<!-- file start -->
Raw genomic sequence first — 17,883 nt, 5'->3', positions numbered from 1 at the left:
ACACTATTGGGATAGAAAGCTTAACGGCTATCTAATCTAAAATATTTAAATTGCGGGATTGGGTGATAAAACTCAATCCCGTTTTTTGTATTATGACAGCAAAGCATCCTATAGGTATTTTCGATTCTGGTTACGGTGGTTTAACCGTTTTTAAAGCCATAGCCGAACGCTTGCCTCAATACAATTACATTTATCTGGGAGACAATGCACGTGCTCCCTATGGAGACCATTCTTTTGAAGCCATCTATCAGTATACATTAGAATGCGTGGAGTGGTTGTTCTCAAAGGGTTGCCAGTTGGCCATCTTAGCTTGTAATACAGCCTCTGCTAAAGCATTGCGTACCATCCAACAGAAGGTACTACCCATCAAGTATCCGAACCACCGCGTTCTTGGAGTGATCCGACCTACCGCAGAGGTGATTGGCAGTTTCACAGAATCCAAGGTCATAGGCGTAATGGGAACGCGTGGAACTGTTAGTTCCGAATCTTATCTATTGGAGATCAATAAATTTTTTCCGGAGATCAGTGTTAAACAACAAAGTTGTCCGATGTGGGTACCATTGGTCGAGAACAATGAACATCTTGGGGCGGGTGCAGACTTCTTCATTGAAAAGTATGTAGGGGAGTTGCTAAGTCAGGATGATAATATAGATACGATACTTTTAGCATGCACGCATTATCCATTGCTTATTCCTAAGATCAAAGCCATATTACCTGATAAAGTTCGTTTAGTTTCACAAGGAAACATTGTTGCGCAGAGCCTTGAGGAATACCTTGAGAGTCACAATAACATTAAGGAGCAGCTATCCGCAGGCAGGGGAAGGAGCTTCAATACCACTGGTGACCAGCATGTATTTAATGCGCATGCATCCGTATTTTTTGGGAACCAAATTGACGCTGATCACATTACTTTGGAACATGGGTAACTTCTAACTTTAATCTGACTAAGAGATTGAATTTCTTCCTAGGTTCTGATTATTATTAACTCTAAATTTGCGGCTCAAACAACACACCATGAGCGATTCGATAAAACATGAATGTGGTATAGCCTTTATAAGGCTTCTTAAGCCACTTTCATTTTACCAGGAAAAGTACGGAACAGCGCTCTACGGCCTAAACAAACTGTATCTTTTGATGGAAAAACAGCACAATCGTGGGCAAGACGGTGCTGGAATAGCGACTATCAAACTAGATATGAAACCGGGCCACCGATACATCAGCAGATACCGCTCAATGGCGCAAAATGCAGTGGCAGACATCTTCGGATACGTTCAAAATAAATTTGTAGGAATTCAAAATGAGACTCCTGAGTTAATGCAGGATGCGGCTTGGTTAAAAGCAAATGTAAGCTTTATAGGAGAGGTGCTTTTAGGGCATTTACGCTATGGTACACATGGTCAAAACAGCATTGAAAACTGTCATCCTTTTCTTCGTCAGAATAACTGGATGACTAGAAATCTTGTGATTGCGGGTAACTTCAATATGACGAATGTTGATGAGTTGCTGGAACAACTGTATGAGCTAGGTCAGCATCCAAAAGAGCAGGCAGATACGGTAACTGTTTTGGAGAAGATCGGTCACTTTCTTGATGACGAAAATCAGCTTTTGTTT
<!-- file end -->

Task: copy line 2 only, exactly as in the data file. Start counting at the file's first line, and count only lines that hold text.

ACACTATTGGGATAGAAAGCTTAACGGCTATCTAATCTAAAATATTTAAATTGCGGGATTGGGTGATAAAACTCAATCCCGTTTTTTGTATTATGACAGCAAAGCATCCTATAGGTATTTTCGATTCTGGTTACGGTGGTTTAACCGTTTTTAAAGCCATAGCCGAACGCTTGCCTCAATACAATTACATTTATCTGGGAGACAATGCACGTGCTCCCTATGGAGACCATTCTTTTGAAGCCATCTATCAGTATACATTAGAATGCGTGGAGTGGTTGTTCTCAAAGGGTTGCCAGTTGGCCATCTTAGCTTGTAATACAGCCTCTGCTAAAGCATTGCGTACCATCCAACAGAAGGTACTACCCATCAAGTATCCGAACCACCGCGTTCTTGGAGTGATCCGACCTACCGCAGAGGTGATTGGCAGTTTCACAGAATCCAAGGTCATAGGCGTAATGGGAACGCGTGGAACTGTTAGTTCCGAATCTTATCTATTGGAGATCAATAAATTTTTTCCGGAGATCAGTGTTAAACAACAAAGTTGTCCGATGTGGGTACCATTGGTCGAGAACAATGAACATCTTGGGGCGGGTGCAGACTTCTTCATTGAAAAGTATGTAGGGGAGTTGCTAAGTCAGGATGATAATATAGATACGATACTTTTAGCATGCACGCATTATCCATTGCTTATTCCTAAGATCAAAGCCATATTACCTGATAAAGTTCGTTTAGTTTCACAAGGAAACATTGTTGCGCAGAGCCTTGAGGAATACCTTGAGAGTCACAATAACATTAAGGAGCAGCTATCCGCAGGCAGGGGAAGGAGCTTCAATACCACTGGTGACCAGCATGTATTTAATGCGCATGCATCCGTATTTTTTGGGAACCAAATTGACGCTGATCACATTACTTTGGAACATGGGTAACTTCTAACTTTAATCTGACTAAGAGATTGAATTTCTTCCTAGGTTCTGATTATTATTAACTCTAAATTTGCGGCTCAAACAACACACCATGAGCGATTCGATAAAACATGAATGTGGTATAGCCTTTATAAGGCTTCTTAAGCCACTTTCATTTTACCAGGAAAAGTACGGAACAGCGCTCTACGGCCTAAACAAACTGTATCTTTTGATGGAAAAACAGCACAATCGTGGGCAAGACGGTGCTGGAATAGCGACTATCAAACTAGATATGAAACCGGGCCACCGATACATCAGCAGATACCGCTCAATGGCGCAAAATGCAGTGGCAGACATCTTCGGATACGTTCAAAATAAATTTGTAGGAATTCAAAATGAGACTCCTGAGTTAATGCAGGATGCGGCTTGGTTAAAAGCAAATGTAAGCTTTATAGGAGAGGTGCTTTTAGGGCATTTACGCTATGGTACACATGGTCAAAACAGCATTGAAAACTGTCATCCTTTTCTTCGTCAGAATAACTGGATGACTAGAAATCTTGTGATTGCGGGTAACTTCAATATGACGAATGTTGATGAGTTGCTGGAACAACTGTATGAGCTAGGTCAGCATCCAAAAGAGCAGGCAGATACGGTAACTGTTTTGGAGAAGATCGGTCACTTTCTTGATGACGAAAATCAGCTTTTGTTT